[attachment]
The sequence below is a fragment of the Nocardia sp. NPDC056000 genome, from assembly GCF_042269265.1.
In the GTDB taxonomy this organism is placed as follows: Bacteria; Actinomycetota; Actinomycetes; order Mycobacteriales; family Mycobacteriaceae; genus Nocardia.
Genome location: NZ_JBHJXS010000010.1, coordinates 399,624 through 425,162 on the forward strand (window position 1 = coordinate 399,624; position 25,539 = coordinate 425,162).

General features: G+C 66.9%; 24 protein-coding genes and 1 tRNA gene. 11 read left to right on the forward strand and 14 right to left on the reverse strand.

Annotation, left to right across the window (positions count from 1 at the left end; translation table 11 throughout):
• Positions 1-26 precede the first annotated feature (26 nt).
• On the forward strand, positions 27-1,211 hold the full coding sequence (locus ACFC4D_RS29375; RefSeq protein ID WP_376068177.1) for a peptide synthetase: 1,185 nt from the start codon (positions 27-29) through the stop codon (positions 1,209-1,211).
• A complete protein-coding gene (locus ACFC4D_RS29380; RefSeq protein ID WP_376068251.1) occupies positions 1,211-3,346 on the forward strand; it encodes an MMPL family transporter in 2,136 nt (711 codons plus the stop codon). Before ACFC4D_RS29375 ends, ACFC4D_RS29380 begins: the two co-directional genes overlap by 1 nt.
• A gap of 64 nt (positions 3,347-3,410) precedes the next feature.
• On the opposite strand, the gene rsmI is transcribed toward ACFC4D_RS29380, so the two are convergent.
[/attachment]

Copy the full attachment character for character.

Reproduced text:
The sequence below is a fragment of the Nocardia sp. NPDC056000 genome, from assembly GCF_042269265.1.
In the GTDB taxonomy this organism is placed as follows: Bacteria; Actinomycetota; Actinomycetes; order Mycobacteriales; family Mycobacteriaceae; genus Nocardia.
Genome location: NZ_JBHJXS010000010.1, coordinates 399,624 through 425,162 on the forward strand (window position 1 = coordinate 399,624; position 25,539 = coordinate 425,162).

General features: G+C 66.9%; 24 protein-coding genes and 1 tRNA gene. 11 read left to right on the forward strand and 14 right to left on the reverse strand.

Annotation, left to right across the window (positions count from 1 at the left end; translation table 11 throughout):
• Positions 1-26 precede the first annotated feature (26 nt).
• On the forward strand, positions 27-1,211 hold the full coding sequence (locus ACFC4D_RS29375; RefSeq protein ID WP_376068177.1) for a peptide synthetase: 1,185 nt from the start codon (positions 27-29) through the stop codon (positions 1,209-1,211).
• A complete protein-coding gene (locus ACFC4D_RS29380; RefSeq protein ID WP_376068251.1) occupies positions 1,211-3,346 on the forward strand; it encodes an MMPL family transporter in 2,136 nt (711 codons plus the stop codon). Before ACFC4D_RS29375 ends, ACFC4D_RS29380 begins: the two co-directional genes overlap by 1 nt.
• A gap of 64 nt (positions 3,347-3,410) precedes the next feature.
• On the opposite strand, the gene rsmI is transcribed toward ACFC4D_RS29380, so the two are convergent.